Q: How would you date/marry someone if who you’re attracted to changes so much?
I’ve realized that it’s not who I’m attracted to that changes. It’s what. On days when I’m attracted to men, I still have a crush on that cute blonde girl. You know….that one. It’s more like I’ll find men attractive sometimes and other times I’ll find women attractive. Then there are those times when I find no one attractive. No one.
Q: So you change your label every day?
Not necessarily. Wether I feel gay one day or straight the other, I always say Pansexual (sometimes Bisexual depending on who I’m talking to). It’s just easier.
Q: So it’s seriously every day?
Not really. I’ve experienced being gay for weeks. I was Ace for a week one time. It’s kind of similar to Genderfluidity.
Q: Does media influence it?
I’m not sure if media really influences it but the environment I’m in definitely does.
Q: What about your gender?
Well, I’m a Transgender boy. Like…always. Seriously. It’s pretty solid. The only thing in my life that is these days.
Thanks for reading! I’ll take more questions in the comments so if you’re wondering anything about me, my gender, my sexuality, etc, just ask! I promise to answer (unless it’s inappropriate)!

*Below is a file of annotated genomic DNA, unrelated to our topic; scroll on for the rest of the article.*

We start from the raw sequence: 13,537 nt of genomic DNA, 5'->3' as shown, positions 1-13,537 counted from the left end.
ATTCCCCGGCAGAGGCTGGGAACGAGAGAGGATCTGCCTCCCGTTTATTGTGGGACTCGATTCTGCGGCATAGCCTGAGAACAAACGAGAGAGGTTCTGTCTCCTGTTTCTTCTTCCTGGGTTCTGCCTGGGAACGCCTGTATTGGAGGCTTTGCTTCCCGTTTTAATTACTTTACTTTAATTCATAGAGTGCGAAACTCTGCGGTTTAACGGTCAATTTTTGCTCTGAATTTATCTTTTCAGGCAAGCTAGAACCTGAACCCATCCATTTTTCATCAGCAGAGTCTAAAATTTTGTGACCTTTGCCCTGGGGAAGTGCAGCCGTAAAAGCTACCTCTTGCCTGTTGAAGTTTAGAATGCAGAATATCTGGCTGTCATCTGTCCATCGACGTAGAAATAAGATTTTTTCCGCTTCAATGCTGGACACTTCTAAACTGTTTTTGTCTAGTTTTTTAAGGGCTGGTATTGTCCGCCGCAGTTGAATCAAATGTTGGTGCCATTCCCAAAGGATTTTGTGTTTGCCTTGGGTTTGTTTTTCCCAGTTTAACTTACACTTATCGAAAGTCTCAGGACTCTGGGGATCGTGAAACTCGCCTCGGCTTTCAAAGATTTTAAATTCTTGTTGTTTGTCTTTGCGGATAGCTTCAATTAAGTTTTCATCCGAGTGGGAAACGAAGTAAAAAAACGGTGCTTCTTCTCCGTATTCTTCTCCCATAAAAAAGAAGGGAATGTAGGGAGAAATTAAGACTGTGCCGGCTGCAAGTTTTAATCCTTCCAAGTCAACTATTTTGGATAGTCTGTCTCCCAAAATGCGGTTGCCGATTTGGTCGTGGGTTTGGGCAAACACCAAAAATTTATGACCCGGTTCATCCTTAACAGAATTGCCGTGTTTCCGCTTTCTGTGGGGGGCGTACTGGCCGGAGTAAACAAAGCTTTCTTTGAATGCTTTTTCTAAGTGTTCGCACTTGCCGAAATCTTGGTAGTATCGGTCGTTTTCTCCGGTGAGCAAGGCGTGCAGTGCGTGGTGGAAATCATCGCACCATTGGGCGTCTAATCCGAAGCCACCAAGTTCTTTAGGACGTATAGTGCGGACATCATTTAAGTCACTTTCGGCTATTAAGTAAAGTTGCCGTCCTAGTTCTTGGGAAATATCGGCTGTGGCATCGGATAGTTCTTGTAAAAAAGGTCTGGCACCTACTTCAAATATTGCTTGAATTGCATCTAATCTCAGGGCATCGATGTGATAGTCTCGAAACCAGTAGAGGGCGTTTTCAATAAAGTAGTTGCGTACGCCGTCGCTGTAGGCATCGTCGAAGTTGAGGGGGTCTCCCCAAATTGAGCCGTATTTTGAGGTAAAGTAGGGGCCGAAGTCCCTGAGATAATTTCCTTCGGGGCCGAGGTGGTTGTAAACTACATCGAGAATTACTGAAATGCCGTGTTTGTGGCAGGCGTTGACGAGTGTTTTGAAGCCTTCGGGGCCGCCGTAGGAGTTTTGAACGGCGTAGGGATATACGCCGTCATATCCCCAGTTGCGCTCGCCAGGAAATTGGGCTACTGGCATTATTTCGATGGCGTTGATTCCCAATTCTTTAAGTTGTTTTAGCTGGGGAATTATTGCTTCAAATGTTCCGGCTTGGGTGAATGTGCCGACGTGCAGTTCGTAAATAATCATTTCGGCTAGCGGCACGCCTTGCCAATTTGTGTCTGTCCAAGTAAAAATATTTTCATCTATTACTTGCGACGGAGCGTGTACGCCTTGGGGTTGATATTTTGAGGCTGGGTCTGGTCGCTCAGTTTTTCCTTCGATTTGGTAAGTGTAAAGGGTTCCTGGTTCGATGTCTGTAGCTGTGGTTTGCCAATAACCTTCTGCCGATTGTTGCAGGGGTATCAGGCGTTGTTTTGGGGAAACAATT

Something you will probably hear if you come out/already have heard when you came out was as gay/lesbian/bisexual/etc is, “Do you like me?” It comes in many incarnations. One friend of mine just repeatedly said, “Please don’t have a crush on me, please don’t have a crush on me, please don’t have a crush on me.” And I’m not even going to say how purely homophobic that is.
When I first identified as lesbian, I came out to a few friends. I remember several reactions. Most people were casually homophobic. They’d not say anything but ignore me completely (even if I talked to them), be generally rude, and scoff whenever I said anything related to my lesbianism. This is the type of thing that slowly but steadily breaks you, instead of the fast stuff like, “You know you’re going to hell, right?”